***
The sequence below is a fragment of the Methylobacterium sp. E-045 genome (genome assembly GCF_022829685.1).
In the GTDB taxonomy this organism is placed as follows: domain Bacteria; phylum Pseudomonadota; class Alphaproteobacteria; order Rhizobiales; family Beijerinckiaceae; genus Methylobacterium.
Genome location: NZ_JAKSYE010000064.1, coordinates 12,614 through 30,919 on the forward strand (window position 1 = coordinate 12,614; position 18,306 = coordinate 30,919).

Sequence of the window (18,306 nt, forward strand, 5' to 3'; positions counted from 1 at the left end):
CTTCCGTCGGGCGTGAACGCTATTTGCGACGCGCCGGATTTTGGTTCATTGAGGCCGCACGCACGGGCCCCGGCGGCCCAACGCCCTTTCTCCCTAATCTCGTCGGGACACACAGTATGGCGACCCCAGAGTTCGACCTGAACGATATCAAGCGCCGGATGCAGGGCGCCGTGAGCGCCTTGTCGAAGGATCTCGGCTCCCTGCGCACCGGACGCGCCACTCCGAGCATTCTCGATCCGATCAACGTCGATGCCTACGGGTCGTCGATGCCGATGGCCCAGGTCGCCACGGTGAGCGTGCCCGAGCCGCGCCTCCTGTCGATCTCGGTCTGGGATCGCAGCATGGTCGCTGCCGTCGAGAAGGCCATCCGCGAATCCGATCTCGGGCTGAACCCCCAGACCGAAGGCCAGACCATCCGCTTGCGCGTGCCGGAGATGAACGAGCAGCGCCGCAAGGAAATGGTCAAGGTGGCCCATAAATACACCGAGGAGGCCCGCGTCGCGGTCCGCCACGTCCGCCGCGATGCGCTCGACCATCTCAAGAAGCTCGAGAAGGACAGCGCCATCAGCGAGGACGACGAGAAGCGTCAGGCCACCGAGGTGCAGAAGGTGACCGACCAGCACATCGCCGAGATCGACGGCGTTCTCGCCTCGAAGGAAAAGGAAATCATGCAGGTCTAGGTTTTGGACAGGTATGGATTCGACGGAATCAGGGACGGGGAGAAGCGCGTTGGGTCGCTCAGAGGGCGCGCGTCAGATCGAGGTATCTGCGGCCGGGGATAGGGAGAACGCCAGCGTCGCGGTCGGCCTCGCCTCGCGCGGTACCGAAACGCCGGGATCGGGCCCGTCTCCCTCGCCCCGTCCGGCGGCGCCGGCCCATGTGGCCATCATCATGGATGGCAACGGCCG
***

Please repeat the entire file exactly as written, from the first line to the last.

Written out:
The sequence below is a fragment of the Methylobacterium sp. E-045 genome (genome assembly GCF_022829685.1).
In the GTDB taxonomy this organism is placed as follows: domain Bacteria; phylum Pseudomonadota; class Alphaproteobacteria; order Rhizobiales; family Beijerinckiaceae; genus Methylobacterium.
Genome location: NZ_JAKSYE010000064.1, coordinates 12,614 through 30,919 on the forward strand (window position 1 = coordinate 12,614; position 18,306 = coordinate 30,919).

Sequence of the window (18,306 nt, forward strand, 5' to 3'; positions counted from 1 at the left end):
CTTCCGTCGGGCGTGAACGCTATTTGCGACGCGCCGGATTTTGGTTCATTGAGGCCGCACGCACGGGCCCCGGCGGCCCAACGCCCTTTCTCCCTAATCTCGTCGGGACACACAGTATGGCGACCCCAGAGTTCGACCTGAACGATATCAAGCGCCGGATGCAGGGCGCCGTGAGCGCCTTGTCGAAGGATCTCGGCTCCCTGCGCACCGGACGCGCCACTCCGAGCATTCTCGATCCGATCAACGTCGATGCCTACGGGTCGTCGATGCCGATGGCCCAGGTCGCCACGGTGAGCGTGCCCGAGCCGCGCCTCCTGTCGATCTCGGTCTGGGATCGCAGCATGGTCGCTGCCGTCGAGAAGGCCATCCGCGAATCCGATCTCGGGCTGAACCCCCAGACCGAAGGCCAGACCATCCGCTTGCGCGTGCCGGAGATGAACGAGCAGCGCCGCAAGGAAATGGTCAAGGTGGCCCATAAATACACCGAGGAGGCCCGCGTCGCGGTCCGCCACGTCCGCCGCGATGCGCTCGACCATCTCAAGAAGCTCGAGAAGGACAGCGCCATCAGCGAGGACGACGAGAAGCGTCAGGCCACCGAGGTGCAGAAGGTGACCGACCAGCACATCGCCGAGATCGACGGCGTTCTCGCCTCGAAGGAAAAGGAAATCATGCAGGTCTAGGTTTTGGACAGGTATGGATTCGACGGAATCAGGGACGGGGAGAAGCGCGTTGGGTCGCTCAGAGGGCGCGCGTCAGATCGAGGTATCTGCGGCCGGGGATAGGGAGAACGCCAGCGTCGCGGTCGGCCTCGCCTCGCGCGGTACCGAAACGCCGGGATCGGGCCCGTCTCCCTCGCCCCGTCCGGCGGCGCCGGCCCATGTGGCCATCATCATGGATGGCAACGGCCG